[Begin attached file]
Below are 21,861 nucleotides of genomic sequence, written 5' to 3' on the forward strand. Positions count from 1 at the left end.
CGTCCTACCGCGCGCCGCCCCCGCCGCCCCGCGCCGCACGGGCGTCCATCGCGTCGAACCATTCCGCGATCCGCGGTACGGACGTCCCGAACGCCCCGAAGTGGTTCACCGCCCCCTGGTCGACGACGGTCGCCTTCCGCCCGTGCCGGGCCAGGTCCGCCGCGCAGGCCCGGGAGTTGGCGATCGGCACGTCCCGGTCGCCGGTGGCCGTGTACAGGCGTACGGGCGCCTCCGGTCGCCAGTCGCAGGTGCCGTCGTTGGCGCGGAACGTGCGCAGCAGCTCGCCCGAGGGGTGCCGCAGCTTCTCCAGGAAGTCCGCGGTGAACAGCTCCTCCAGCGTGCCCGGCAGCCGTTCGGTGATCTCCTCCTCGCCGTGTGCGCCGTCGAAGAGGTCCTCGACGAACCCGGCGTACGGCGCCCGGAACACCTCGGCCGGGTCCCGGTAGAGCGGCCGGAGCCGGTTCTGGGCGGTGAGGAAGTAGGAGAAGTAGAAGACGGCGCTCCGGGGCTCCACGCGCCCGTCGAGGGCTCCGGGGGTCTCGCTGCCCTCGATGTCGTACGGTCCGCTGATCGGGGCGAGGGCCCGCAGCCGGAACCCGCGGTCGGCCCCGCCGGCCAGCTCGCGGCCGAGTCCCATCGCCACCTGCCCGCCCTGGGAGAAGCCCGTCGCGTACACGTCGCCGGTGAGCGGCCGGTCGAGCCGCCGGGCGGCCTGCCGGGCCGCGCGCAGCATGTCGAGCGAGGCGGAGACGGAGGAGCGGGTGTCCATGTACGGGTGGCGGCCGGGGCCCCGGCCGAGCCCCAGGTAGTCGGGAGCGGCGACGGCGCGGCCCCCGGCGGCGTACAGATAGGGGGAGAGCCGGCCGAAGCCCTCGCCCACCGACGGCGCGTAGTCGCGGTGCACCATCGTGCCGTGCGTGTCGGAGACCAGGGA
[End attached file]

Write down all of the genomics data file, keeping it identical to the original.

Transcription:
Below are 21,861 nucleotides of genomic sequence, written 5' to 3' on the forward strand. Positions count from 1 at the left end.
CGTCCTACCGCGCGCCGCCCCCGCCGCCCCGCGCCGCACGGGCGTCCATCGCGTCGAACCATTCCGCGATCCGCGGTACGGACGTCCCGAACGCCCCGAAGTGGTTCACCGCCCCCTGGTCGACGACGGTCGCCTTCCGCCCGTGCCGGGCCAGGTCCGCCGCGCAGGCCCGGGAGTTGGCGATCGGCACGTCCCGGTCGCCGGTGGCCGTGTACAGGCGTACGGGCGCCTCCGGTCGCCAGTCGCAGGTGCCGTCGTTGGCGCGGAACGTGCGCAGCAGCTCGCCCGAGGGGTGCCGCAGCTTCTCCAGGAAGTCCGCGGTGAACAGCTCCTCCAGCGTGCCCGGCAGCCGTTCGGTGATCTCCTCCTCGCCGTGTGCGCCGTCGAAGAGGTCCTCGACGAACCCGGCGTACGGCGCCCGGAACACCTCGGCCGGGTCCCGGTAGAGCGGCCGGAGCCGGTTCTGGGCGGTGAGGAAGTAGGAGAAGTAGAAGACGGCGCTCCGGGGCTCCACGCGCCCGTCGAGGGCTCCGGGGGTCTCGCTGCCCTCGATGTCGTACGGTCCGCTGATCGGGGCGAGGGCCCGCAGCCGGAACCCGCGGTCGGCCCCGCCGGCCAGCTCGCGGCCGAGTCCCATCGCCACCTGCCCGCCCTGGGAGAAGCCCGTCGCGTACACGTCGCCGGTGAGCGGCCGGTCGAGCCGCCGGGCGGCCTGCCGGGCCGCGCGCAGCATGTCGAGCGAGGCGGAGACGGAGGAGCGGGTGTCCATGTACGGGTGGCGGCCGGGGCCCCGGCCGAGCCCCAGGTAGTCGGGAGCGGCGACGGCGCGGCCCCCGGCGGCGTACAGATAGGGGGAGAGCCGGCCGAAGCCCTCGCCCACCGACGGCGCGTAGTCGCGGTGCACCATCGTGCCGTGCGTGTCGGAGACCAGGGA